Iranian security forces have taken a woman hostage until her son, a student activist who lives in Turkey, turns himself in. On Monday, January 15, security forces raided the residence of Omid Aghdami, a student activist at the University of Tabriz, a poet and a children’s rights activist. They took his mother, Akram Imamgholizadeh who has heart condition, to room 37 of Tabriz's Prison and told her they would keep her in detention until her son reports in to the Intelligence Department. In an open letter, Mr. Aghdami has protested the regime’s security forces’ intimidation of his mother and taking her hostage. In turn, he has threatened to set himself ablaze outside the Iranian embassy in Ankara- Turkey, if anything happens to his mother. He said this is the second time his mother has been summoned to Tabriz Prison.

3,000 young women and girls have run away from their homes in Iran during the period spanning between March and September 2017.  In an interview with the state-run Tasnim news agency, head of the Social Emergency of the Welfare Organization, Hossein Assadbeigi, said, “Compared to the previous year, the number of runaway girls has increased in the first six months of the Persian year.” Assadbeigi said the Welfare Organization had been informed of a total of 5,000 runaway girls, last year.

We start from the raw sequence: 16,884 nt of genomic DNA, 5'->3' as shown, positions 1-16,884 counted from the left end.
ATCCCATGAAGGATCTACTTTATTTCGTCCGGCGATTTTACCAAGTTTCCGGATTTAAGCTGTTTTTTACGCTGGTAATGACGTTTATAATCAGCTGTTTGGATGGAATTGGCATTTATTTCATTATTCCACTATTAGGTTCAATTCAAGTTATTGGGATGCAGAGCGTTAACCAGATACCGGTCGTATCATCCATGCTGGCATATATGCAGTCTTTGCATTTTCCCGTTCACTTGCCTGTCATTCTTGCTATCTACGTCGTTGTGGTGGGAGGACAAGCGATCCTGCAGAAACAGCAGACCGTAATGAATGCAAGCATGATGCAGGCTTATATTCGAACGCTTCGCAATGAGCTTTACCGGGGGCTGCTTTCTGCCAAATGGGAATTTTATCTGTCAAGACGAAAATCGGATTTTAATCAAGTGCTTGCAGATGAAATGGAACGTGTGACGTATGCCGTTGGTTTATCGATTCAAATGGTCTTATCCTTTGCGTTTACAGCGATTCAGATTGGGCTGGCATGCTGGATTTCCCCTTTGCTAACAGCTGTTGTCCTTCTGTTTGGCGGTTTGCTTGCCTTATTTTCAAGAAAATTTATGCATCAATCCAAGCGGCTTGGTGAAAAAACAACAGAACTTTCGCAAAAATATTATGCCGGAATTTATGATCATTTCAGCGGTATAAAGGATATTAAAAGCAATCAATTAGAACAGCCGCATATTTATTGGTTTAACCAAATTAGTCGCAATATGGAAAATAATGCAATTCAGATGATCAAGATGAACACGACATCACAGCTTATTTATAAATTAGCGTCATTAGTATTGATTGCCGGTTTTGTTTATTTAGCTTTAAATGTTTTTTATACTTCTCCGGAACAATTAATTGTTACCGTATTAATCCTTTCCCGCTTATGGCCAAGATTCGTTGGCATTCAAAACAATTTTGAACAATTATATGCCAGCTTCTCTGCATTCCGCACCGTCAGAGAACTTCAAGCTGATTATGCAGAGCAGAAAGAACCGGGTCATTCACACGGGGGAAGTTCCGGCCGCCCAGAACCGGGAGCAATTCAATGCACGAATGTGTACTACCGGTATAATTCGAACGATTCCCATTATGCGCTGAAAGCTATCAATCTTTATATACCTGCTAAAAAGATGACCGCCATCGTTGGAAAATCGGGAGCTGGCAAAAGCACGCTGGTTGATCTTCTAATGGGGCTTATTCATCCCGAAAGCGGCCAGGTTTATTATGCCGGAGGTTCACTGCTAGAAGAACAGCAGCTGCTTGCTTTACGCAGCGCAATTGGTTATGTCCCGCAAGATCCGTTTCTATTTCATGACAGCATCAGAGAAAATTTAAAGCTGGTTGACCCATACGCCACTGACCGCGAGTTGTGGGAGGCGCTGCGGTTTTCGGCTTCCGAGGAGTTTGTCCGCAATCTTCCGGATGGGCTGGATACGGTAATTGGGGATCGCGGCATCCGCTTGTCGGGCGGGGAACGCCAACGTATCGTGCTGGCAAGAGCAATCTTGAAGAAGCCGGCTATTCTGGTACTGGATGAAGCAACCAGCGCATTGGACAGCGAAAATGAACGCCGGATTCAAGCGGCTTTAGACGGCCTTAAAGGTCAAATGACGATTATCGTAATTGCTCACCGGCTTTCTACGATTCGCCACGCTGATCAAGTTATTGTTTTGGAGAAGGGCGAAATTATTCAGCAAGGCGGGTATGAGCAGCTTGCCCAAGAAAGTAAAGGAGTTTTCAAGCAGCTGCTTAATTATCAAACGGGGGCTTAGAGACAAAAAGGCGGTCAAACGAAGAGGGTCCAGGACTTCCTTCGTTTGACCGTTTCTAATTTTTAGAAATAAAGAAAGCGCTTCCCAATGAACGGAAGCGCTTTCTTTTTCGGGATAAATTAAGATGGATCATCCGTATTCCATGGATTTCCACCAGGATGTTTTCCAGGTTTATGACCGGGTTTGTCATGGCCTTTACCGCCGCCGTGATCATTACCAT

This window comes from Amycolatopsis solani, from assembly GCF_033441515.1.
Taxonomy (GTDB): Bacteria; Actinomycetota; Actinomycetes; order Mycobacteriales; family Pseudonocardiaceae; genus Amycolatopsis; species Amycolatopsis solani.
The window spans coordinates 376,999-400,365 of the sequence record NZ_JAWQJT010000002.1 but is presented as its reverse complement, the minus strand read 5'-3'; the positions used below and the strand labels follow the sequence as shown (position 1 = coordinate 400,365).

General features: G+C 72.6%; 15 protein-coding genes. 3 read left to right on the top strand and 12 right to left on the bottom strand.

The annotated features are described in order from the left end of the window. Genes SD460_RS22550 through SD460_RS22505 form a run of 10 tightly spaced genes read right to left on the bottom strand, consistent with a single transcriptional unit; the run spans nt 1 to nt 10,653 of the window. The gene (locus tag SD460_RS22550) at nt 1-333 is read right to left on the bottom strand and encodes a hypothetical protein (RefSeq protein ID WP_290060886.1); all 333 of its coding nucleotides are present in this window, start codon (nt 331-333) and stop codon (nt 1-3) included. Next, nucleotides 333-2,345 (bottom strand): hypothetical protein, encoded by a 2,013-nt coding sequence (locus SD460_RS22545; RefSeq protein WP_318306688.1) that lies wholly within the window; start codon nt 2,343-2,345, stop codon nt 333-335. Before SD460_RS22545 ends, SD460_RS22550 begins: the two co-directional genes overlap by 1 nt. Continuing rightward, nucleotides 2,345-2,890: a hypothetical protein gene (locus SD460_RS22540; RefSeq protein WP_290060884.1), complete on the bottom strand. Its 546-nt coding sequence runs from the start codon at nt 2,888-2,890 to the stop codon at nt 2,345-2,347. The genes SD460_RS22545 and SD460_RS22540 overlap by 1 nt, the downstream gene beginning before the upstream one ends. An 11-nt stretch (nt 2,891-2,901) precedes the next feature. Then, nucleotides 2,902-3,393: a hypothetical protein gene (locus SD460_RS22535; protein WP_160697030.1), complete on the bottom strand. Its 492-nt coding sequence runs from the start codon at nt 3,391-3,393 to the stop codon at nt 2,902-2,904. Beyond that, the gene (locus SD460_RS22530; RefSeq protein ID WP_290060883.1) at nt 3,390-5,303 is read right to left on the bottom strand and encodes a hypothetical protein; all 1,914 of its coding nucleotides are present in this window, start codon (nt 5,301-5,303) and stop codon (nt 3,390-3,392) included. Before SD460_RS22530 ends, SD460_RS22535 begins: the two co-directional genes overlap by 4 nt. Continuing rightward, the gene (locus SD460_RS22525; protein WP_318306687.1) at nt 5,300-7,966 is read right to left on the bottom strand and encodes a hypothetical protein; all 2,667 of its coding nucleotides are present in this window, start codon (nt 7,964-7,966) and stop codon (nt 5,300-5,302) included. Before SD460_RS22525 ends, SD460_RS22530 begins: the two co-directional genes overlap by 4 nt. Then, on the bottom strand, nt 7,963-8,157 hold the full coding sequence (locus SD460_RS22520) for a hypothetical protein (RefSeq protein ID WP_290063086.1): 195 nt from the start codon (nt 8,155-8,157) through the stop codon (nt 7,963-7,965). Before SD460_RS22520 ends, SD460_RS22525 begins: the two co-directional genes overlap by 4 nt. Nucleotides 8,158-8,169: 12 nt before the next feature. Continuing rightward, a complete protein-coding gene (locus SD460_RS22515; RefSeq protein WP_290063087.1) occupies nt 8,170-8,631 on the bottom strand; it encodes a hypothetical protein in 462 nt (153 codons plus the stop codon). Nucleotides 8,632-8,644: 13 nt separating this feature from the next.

This number includes girls who have reported themselves in to the centers of the Welfare Organization, as well as those who have been reported as being on the run. However, the actual figure should be considered much higher.
Runaway girls can stay up to three weeks in one of the four centers of the Welfare Organization in the capital. Based on the organization’s laws, however, the girls who need support for a longer period have to move to other centers called, Safety House (khaneh salamat). These houses have limited capacity and are actually not safe. There have been numerous reports in the past indicating that girls are sexually abused in these houses and ultimately sold to human trafficking gangs.

Security agents put the veil back on the head of a Chinese woman performing on stage in Iran. On Friday, January 12, on the third night of the annual Fajr Music Festival in Iran, an Iranian musical group was performing in Niavaran Cultural Center in the company of some Chinese players, when the head cover of one of the Chinese women fell. Security agents reacted by going on stage during the performance to put back the veil on the head of the woman. (The state-run Aftab website – January 13, 2018)